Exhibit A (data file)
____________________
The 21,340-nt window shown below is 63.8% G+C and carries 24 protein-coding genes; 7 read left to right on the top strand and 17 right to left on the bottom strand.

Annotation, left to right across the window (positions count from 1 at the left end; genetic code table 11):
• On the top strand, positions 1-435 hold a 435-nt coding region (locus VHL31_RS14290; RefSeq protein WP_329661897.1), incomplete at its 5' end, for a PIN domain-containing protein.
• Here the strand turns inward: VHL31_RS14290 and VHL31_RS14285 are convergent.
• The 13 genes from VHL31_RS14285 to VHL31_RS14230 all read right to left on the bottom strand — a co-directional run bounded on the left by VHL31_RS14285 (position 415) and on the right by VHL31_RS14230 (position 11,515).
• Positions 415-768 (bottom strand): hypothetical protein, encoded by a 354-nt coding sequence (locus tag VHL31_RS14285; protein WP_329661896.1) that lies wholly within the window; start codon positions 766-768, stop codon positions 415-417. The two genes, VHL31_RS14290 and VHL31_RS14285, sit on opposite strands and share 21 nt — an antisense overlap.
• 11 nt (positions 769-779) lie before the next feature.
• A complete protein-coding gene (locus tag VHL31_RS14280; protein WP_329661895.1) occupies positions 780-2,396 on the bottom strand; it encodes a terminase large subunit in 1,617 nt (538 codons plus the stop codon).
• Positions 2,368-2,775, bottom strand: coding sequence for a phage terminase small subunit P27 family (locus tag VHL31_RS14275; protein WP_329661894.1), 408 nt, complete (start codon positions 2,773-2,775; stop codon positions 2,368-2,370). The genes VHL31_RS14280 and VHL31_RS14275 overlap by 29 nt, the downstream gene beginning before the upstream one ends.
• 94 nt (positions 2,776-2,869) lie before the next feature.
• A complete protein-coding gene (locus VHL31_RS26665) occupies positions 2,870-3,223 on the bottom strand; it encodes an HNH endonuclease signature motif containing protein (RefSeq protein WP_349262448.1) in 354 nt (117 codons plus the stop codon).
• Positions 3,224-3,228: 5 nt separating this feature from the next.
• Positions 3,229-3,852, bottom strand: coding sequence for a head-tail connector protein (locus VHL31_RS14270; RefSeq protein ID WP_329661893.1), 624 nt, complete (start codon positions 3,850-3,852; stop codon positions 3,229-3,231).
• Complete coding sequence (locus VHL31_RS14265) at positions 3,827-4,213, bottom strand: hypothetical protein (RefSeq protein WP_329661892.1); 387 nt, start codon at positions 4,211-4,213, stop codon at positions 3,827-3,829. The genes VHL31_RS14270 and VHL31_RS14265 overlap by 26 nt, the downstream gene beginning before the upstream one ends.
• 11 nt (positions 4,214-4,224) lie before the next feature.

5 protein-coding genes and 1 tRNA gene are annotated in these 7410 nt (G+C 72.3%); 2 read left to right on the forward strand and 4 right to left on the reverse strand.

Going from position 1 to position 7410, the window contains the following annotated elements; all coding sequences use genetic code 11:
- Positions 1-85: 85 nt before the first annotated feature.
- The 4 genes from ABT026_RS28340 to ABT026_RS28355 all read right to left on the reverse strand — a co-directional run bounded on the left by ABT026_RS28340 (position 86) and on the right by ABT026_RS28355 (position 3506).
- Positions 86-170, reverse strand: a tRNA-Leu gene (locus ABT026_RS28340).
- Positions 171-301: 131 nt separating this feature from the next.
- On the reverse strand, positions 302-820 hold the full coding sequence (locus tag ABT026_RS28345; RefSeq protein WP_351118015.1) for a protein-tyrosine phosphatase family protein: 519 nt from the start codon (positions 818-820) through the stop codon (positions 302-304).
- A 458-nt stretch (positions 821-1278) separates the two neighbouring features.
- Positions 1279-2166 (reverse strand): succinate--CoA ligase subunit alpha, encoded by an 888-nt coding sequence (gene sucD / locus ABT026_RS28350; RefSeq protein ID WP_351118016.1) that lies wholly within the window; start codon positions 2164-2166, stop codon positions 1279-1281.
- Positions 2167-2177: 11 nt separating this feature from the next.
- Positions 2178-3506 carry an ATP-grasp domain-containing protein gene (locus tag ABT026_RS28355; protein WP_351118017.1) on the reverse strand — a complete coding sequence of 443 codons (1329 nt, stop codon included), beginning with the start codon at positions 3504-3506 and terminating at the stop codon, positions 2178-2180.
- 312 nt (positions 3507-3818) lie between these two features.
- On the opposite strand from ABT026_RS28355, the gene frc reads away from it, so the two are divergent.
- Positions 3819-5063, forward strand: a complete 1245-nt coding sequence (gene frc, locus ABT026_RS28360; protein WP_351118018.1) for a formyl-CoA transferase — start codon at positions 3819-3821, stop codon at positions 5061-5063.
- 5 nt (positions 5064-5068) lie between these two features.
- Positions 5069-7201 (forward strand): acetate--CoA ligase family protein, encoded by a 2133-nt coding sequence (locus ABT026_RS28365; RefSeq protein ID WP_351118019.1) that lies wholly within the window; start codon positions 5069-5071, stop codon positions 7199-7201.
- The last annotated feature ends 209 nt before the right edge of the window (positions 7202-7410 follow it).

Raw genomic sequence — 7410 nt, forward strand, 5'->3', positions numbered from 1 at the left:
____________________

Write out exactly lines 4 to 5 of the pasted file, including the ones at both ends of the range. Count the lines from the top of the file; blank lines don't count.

• Here the strand turns inward: VHL31_RS14290 and VHL31_RS14285 are convergent.
• The 13 genes from VHL31_RS14285 to VHL31_RS14230 all read right to left on the bottom strand — a co-directional run bounded on the left by VHL31_RS14285 (position 415) and on the right by VHL31_RS14230 (position 11,515).